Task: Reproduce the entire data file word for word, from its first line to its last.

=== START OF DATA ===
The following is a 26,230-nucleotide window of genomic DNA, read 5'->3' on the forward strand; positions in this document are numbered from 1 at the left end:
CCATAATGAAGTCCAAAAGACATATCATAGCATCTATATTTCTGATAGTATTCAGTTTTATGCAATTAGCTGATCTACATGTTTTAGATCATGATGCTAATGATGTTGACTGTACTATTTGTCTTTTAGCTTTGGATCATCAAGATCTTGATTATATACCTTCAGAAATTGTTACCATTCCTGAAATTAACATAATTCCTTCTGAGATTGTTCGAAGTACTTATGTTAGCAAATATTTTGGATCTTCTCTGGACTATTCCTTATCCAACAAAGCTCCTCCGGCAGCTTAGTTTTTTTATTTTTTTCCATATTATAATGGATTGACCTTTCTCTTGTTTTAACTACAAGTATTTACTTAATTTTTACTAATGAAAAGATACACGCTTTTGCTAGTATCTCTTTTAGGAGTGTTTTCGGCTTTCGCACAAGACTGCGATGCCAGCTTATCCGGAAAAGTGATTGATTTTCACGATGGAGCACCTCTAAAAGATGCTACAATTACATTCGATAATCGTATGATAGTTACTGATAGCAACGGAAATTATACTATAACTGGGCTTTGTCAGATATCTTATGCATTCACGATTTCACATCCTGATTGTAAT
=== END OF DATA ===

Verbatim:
The following is a 26,230-nucleotide window of genomic DNA, read 5'->3' on the forward strand; positions in this document are numbered from 1 at the left end:
CCATAATGAAGTCCAAAAGACATATCATAGCATCTATATTTCTGATAGTATTCAGTTTTATGCAATTAGCTGATCTACATGTTTTAGATCATGATGCTAATGATGTTGACTGTACTATTTGTCTTTTAGCTTTGGATCATCAAGATCTTGATTATATACCTTCAGAAATTGTTACCATTCCTGAAATTAACATAATTCCTTCTGAGATTGTTCGAAGTACTTATGTTAGCAAATATTTTGGATCTTCTCTGGACTATTCCTTATCCAACAAAGCTCCTCCGGCAGCTTAGTTTTTTTATTTTTTTCCATATTATAATGGATTGACCTTTCTCTTGTTTTAACTACAAGTATTTACTTAATTTTTACTAATGAAAAGATACACGCTTTTGCTAGTATCTCTTTTAGGAGTGTTTTCGGCTTTCGCACAAGACTGCGATGCCAGCTTATCCGGAAAAGTGATTGATTTTCACGATGGAGCACCTCTAAAAGATGCTACAATTACATTCGATAATCGTATGATAGTTACTGATAGCAACGGAAATTATACTATAACTGGGCTTTGTCAGATATCTTATGCATTCACGATTTCACATCCTGATTGTAAT